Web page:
In the Horse Bowl, competitors answered questions about the history of the American Quarter Horse, as well as demonstrating their knowledge of current rules and regulations. The N.C. 4-H team was also represented in the extemporaneous speech contest. Meanwhile, the group’s Team Demo was presented by two young women who spoke on alternative therapies for horses, McLean said. “Their talk focused on using chiropractic and acupuncture therapy on horses to enhance their performance and overall well-being.”

To make it to this level of competition, 4-H’ers must first qualify for the team. “The top 10 individuals from the State 4-H Horse judging competition are invited to compete on a composite team,” McLean said.

The team begins practicing at the end of April or beginning of May, and members are selected based on their performance throughout weekly practices, both live and online (online practices are held via Blackboard Collaborate), and based on their performance at the mid-summer Southern Regional 4-H Horse Competition. Then the top four are chosen to compete on the national team.

Once the team is chosen, it begins a busy competition season:  Fall competitions include the All-American Quarter Horse Congress in Columbus, Ohio, and the Eastern National 4-H Horse Round-up in Louisville, Ky., continuing through the next year at other competitions, such as the American Paint Horse Association Youth Judging Contest in Fort Worth, Texas, before finishing the year out with competing at the American Quarter Horse Youth Association World Show in Oklahoma.

Shown at the Southern Regionals in Louisiana are (from left) Coach Amy McLean and 4-H'ers MaeLena Apperson, Maddie Edwards, Jackie McKinney, Dale Bass and Ryan Archer.

Courtesy Amy McLean

Shown at the Southern Regionals in Louisiana are (from left) Coach Amy McLean and 4-H’ers MaeLena Apperson, Maddie Edwards, Jackie McKinney, Dale Bass and Ryan Archer.

At this year’s Southern Regionals, McLean’s 4-H team excelled in educational contests, including horse judging, horse bowl, hippology, individual presentation, team presentation and public speaking. “We also had 4-H’ers participating in the show in the Western, Huntseat, Saddleseat and Nontrotting divisions,” she said. “These individuals hauled their horses and ponies all the way from North Carolina to Louisiana to compete in the show. They did very well! “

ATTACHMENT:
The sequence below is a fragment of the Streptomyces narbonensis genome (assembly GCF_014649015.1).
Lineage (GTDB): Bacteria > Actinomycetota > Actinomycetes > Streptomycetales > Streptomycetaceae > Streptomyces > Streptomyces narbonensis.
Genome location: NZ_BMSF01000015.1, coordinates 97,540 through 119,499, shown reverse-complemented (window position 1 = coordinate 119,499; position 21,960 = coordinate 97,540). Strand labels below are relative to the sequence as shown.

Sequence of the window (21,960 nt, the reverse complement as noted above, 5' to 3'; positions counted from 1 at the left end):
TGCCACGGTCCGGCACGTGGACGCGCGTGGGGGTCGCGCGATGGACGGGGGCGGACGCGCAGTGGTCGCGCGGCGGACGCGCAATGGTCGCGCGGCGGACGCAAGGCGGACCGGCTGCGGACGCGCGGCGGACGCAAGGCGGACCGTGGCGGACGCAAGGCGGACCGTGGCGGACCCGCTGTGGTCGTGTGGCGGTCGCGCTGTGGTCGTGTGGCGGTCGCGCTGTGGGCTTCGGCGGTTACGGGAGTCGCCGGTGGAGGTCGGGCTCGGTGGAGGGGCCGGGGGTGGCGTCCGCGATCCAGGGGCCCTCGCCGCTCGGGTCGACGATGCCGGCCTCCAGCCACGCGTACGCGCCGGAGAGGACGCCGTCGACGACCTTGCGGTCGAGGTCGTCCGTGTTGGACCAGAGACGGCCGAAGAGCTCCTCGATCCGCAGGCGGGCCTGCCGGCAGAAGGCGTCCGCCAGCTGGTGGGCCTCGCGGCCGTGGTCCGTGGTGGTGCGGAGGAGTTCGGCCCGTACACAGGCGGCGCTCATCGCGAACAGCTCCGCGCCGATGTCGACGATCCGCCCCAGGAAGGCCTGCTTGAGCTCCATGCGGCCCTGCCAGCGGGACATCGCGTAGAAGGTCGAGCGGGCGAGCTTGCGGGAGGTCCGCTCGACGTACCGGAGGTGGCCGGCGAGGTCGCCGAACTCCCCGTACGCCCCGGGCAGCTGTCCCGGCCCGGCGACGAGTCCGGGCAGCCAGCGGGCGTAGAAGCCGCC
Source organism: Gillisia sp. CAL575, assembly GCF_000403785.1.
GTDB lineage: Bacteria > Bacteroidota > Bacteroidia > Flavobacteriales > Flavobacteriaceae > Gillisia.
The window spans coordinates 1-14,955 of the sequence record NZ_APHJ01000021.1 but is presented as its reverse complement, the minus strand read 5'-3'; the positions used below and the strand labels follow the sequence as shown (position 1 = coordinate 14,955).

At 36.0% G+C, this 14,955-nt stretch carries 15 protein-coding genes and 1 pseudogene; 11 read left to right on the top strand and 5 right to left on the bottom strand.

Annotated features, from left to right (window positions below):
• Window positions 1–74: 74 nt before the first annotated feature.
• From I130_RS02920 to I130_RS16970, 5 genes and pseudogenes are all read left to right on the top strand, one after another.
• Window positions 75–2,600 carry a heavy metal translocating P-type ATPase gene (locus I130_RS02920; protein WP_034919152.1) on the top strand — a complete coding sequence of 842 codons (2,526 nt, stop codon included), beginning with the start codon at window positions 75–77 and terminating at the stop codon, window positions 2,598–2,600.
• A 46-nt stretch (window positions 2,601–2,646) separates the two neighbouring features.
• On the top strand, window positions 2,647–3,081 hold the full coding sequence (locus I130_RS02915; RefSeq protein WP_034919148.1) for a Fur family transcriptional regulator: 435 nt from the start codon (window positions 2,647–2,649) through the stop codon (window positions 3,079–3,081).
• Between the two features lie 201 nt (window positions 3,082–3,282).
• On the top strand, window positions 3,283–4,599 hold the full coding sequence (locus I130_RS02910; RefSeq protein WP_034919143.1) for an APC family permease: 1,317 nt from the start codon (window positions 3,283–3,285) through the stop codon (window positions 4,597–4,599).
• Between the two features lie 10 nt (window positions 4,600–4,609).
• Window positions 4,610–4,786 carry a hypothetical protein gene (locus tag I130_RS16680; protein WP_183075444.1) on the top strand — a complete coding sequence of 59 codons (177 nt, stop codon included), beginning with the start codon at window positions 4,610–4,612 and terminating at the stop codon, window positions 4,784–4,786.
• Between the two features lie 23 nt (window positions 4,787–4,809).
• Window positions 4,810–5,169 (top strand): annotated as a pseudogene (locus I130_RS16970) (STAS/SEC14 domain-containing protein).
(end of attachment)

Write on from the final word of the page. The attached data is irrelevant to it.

McLean is assisted by volunteer coach Mary Hunt and by equine technicians Jessica Hicks, who helps coach the horse bowl and hippology teams, and Robin Lynn, who assists with the horse judging teams and coaches the NCSU Western Equestrian Team.

She also attributes the success of the 4-H Equine Program in North Carolina to its “extremely dedicated and passionate volunteer leaders.”

She said that the leaders do such an amazing job working with the youth on the county and district levels that, when the 4-H’ers make it to a national team, her job as coach and that of her staff are made easier — a matter of basically supporting the strong foundation and just finessing or polishing some of the volunteers’ well-taught techniques.

“The strong volunteer support group in North Carolina is a great advantage our program has over other programs throughout the country,” said McLean. “These leaders are not only passionate about working with young people with equine interests but very talented in doing so.”

As for the coach, she already has her sights set on next year. Said McLean,“I’m so very excited to start the fall with a new team.” – Terri Leith